Every living thing leaves traces in its environment. By sampling water or even air for this environmental DNA, we can know which species live where.
We sampled 118 rivers and creeks before and after the Black Summer bushfires, searching for platypus DNA. Here’s what we found.
And other ways to enjoy open water safely this summer.
Environmental DNA provides a wealth of information for conservationists, archaeologists and forensic scientists. But the unintentional pickup of human genetic information raises ethical questions.
Environmental DNA like skin cells, blood and faeces can be extracted from water, soil, ice or air to provide a good snapshot of an ecosystem.
Rivers are among the most embattled ecosystems on Earth. Researchers are testing a new, inexpensive way to study river health by using eDNA to count the species that rivers harbor.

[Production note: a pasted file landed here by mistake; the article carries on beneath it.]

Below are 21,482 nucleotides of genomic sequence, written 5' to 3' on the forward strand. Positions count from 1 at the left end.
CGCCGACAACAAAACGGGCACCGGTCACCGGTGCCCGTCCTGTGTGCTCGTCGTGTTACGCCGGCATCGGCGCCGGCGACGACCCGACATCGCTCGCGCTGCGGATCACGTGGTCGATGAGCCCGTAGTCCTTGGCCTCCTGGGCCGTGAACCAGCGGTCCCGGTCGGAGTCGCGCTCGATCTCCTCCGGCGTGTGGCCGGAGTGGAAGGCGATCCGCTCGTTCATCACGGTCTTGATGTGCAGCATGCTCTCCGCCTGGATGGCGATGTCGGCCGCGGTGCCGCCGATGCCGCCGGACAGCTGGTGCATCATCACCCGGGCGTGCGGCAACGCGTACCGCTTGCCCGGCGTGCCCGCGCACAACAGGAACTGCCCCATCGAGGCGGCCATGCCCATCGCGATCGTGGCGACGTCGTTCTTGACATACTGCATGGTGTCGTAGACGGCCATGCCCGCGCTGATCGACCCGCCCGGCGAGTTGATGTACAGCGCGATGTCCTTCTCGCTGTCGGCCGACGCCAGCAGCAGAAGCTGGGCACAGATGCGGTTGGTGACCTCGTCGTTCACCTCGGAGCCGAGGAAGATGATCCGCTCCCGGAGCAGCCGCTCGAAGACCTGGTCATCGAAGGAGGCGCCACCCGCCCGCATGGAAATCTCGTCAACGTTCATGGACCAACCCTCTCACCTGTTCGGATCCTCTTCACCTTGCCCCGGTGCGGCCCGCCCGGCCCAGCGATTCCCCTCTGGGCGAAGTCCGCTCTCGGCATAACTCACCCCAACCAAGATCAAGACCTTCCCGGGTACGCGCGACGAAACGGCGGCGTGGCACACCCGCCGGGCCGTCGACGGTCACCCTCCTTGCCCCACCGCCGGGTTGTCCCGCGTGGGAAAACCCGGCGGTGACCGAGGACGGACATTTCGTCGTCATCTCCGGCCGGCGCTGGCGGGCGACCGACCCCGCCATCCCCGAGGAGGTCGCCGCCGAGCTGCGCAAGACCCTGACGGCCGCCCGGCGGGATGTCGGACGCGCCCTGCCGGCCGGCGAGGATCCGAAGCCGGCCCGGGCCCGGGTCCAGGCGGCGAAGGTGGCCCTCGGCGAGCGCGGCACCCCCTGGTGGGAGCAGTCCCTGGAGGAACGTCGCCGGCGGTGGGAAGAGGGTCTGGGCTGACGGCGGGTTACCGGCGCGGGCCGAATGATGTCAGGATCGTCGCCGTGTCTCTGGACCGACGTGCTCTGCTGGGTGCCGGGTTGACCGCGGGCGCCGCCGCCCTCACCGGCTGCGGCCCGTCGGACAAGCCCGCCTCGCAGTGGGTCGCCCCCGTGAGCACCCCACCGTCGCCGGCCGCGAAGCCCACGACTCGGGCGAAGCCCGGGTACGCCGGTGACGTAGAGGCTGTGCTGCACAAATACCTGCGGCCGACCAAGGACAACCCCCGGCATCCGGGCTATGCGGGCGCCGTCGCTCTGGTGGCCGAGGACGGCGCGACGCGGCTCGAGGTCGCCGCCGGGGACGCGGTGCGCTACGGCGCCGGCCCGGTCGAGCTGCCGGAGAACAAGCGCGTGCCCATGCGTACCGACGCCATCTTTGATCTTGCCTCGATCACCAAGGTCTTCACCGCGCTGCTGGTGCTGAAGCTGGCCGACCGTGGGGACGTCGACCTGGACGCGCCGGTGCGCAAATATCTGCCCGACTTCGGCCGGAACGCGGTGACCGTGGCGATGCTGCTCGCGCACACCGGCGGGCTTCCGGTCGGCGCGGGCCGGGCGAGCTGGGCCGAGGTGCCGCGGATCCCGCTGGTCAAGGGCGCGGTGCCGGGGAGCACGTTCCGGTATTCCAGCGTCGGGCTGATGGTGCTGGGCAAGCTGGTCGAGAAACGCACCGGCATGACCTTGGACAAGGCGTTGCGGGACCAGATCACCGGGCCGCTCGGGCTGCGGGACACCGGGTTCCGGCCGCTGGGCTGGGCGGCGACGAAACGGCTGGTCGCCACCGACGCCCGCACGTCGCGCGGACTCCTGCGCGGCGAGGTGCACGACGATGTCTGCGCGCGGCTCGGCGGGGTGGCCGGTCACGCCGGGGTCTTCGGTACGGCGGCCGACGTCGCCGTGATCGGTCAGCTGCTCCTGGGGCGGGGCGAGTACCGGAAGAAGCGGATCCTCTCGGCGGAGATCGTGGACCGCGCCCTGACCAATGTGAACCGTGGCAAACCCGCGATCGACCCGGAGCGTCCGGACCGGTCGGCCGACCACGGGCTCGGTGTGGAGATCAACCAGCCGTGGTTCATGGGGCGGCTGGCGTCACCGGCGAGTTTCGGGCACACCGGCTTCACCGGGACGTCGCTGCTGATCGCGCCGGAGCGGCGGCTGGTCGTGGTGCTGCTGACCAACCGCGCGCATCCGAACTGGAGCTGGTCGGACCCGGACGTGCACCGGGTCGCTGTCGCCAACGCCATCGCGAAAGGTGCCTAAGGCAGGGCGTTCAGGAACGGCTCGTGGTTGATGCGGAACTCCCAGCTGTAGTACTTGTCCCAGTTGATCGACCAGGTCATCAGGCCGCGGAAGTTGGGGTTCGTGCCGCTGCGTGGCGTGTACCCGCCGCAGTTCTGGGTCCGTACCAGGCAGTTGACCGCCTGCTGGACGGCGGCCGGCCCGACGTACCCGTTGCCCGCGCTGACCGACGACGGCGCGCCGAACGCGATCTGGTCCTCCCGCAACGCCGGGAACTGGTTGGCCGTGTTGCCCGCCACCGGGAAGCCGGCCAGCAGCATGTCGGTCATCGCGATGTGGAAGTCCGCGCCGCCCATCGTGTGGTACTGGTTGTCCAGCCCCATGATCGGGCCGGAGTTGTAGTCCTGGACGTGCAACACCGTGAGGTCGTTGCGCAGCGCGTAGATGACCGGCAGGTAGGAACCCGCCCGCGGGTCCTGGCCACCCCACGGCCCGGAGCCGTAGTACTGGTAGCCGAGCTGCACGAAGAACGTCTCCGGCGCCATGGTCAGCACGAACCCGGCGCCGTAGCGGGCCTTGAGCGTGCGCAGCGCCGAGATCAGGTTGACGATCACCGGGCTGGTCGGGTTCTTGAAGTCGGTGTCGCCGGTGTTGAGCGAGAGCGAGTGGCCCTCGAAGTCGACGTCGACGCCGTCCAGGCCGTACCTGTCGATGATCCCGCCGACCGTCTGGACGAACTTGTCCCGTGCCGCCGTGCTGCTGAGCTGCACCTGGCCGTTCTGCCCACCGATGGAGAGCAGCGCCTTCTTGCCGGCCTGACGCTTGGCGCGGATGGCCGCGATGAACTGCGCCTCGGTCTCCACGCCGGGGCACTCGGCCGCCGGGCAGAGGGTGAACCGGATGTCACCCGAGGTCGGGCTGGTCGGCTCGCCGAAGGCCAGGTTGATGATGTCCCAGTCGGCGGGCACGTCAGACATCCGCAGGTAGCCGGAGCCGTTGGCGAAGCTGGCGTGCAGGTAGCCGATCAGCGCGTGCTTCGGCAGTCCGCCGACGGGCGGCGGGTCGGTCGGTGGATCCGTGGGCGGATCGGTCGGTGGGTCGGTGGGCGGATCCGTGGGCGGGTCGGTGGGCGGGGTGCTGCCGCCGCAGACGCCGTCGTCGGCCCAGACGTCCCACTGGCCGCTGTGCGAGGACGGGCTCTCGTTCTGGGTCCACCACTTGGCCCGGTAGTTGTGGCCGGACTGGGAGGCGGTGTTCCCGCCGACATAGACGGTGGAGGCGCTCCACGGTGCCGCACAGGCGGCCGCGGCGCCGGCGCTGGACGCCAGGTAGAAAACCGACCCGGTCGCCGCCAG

Determining the age of fish has been historically difficult, primarily involving lethal methods. A new DNA test solves this problem.
Technology that can identify stray bits of genetic material in the environment can help scientists monitor human and animal health.
In Canada, watersheds are vast and often inaccessible, making it difficult to monitor the health of these ecosystems. A new tool helps communities collect data to assess the state of Canada’s rivers.
DNA sequencing means a scientist can take a bucket of seawater and ID every fish in the area. Now we need a universal ‘biobank’ of samples to make a truly powerful environment monitoring tool.
If you’re committed to a belief, it’s hard to let go. Psychology and philosophy provide different ways to think about how skeptics respond to counterevidence.
We cannot spot every shark in the ocean. But we can detect their ‘environmental DNA’.
Food fraud is a common problem that technologies such as blockchain and DNA fingerprinting can help to solve.
By 2167, DNA barcoding scans will lead to weather-style “biodiversity forecasts,” enabling us to more easily protect and care for the environment.
Animals shed bits of DNA as they go about their lives. A new study of the Hudson River estuary tracked spring migration of ocean fish by collecting water samples and seeing whose DNA was present when.
Scientists are pioneering a new way of monitoring water species, using techniques more familiar to fans of crime scene TV shows.